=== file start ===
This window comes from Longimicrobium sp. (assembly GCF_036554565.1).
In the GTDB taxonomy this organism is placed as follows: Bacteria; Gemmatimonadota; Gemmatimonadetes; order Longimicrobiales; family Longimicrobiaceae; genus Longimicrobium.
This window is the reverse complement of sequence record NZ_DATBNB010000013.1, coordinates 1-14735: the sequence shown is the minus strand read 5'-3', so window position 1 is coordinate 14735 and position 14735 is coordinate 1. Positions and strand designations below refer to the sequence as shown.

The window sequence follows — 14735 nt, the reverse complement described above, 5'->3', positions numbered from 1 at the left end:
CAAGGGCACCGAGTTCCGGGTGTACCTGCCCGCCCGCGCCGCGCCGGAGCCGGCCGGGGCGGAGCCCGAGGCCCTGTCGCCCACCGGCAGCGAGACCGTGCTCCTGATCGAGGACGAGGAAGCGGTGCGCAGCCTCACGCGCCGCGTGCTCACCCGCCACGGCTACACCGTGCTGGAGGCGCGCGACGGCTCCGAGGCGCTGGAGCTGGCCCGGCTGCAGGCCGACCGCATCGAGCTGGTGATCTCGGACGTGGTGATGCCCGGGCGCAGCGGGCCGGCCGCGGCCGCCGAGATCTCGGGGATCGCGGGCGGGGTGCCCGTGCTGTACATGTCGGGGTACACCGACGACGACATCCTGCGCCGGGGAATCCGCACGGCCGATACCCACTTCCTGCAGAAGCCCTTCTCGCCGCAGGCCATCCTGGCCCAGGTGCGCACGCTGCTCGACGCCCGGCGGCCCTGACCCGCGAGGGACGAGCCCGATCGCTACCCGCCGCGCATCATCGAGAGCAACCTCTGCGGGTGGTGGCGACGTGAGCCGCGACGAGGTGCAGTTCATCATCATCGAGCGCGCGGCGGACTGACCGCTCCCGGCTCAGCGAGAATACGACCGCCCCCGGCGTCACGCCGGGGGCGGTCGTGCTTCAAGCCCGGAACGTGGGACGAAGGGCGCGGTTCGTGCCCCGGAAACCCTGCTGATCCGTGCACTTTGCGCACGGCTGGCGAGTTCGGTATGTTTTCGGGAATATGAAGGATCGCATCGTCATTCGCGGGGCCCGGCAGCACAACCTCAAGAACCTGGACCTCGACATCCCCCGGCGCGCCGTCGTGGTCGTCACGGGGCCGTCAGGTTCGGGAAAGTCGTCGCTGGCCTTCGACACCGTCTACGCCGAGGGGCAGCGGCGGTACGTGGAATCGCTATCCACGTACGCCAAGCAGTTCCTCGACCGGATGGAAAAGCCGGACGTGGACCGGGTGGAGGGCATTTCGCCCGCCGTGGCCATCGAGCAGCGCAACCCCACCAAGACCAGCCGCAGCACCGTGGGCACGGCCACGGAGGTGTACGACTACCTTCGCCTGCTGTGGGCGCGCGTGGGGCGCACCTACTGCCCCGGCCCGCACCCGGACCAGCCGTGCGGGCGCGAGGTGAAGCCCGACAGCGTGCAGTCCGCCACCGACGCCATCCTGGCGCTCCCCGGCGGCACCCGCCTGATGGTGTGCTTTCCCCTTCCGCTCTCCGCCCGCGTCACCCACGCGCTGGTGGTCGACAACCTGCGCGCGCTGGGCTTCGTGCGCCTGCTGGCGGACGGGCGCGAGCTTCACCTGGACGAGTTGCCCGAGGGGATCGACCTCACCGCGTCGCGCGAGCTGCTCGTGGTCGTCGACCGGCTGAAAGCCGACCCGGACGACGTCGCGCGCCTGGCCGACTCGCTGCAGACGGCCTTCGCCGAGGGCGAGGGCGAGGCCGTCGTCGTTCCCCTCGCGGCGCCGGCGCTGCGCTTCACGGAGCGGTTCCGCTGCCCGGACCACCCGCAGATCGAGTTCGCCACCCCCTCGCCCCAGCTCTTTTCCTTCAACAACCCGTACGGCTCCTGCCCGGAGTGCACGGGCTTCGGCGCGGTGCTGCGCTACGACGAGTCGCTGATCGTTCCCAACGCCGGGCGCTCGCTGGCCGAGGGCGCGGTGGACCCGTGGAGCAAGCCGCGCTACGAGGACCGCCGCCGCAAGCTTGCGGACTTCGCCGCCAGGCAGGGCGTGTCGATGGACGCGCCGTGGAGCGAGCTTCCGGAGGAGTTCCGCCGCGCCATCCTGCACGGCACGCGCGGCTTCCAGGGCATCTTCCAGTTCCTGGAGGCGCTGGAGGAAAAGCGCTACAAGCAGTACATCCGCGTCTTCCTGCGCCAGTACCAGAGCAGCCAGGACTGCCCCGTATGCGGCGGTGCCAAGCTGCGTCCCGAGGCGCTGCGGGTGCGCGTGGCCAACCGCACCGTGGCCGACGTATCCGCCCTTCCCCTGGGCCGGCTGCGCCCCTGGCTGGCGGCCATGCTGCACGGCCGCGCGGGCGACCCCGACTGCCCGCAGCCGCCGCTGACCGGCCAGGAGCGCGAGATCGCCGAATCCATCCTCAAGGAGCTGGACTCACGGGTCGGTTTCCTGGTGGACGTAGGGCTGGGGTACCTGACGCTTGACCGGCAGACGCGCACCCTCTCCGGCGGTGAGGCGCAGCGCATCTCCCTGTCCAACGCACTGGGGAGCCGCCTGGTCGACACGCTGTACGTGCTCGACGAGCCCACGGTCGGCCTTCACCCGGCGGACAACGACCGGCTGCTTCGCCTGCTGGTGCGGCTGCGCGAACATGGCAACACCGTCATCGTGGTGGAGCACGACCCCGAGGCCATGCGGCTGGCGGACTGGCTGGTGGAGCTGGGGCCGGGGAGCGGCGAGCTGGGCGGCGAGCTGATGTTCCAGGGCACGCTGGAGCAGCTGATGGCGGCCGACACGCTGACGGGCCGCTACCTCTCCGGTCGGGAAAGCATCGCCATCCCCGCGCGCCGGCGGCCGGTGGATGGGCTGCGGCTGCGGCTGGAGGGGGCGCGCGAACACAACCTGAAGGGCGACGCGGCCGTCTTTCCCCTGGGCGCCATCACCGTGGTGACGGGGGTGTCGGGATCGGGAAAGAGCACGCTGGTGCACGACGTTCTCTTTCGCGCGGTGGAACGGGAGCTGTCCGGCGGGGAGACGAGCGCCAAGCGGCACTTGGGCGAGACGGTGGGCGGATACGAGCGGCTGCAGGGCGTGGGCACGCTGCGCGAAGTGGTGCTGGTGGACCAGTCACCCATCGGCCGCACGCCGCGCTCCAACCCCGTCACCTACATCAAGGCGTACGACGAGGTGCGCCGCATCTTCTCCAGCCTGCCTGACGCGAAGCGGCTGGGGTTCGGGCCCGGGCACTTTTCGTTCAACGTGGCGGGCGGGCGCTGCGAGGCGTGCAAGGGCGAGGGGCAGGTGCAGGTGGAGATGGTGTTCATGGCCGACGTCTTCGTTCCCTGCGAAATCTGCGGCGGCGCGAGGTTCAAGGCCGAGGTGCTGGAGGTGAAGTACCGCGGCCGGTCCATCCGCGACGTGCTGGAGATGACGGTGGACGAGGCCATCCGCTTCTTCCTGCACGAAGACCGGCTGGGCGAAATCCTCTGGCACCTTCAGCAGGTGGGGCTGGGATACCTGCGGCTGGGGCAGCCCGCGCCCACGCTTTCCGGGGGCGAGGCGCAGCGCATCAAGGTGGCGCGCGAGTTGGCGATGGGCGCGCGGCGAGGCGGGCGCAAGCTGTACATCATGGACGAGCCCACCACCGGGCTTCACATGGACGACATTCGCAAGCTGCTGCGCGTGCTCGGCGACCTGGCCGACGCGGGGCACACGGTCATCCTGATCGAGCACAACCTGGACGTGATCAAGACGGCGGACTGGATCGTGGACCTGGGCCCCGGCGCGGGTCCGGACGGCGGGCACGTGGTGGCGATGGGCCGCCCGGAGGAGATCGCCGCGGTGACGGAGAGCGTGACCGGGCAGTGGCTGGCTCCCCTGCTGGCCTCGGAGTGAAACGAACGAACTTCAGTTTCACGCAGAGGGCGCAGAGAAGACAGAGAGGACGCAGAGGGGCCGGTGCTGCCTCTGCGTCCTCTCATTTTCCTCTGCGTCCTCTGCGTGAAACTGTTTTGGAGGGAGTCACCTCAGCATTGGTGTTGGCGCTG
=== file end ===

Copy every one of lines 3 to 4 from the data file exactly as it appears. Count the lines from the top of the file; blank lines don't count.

This window is the reverse complement of sequence record NZ_DATBNB010000013.1, coordinates 1-14735: the sequence shown is the minus strand read 5'-3', so window position 1 is coordinate 14735 and position 14735 is coordinate 1. Positions and strand designations below refer to the sequence as shown.

The window sequence follows — 14735 nt, the reverse complement described above, 5'->3', positions numbered from 1 at the left end: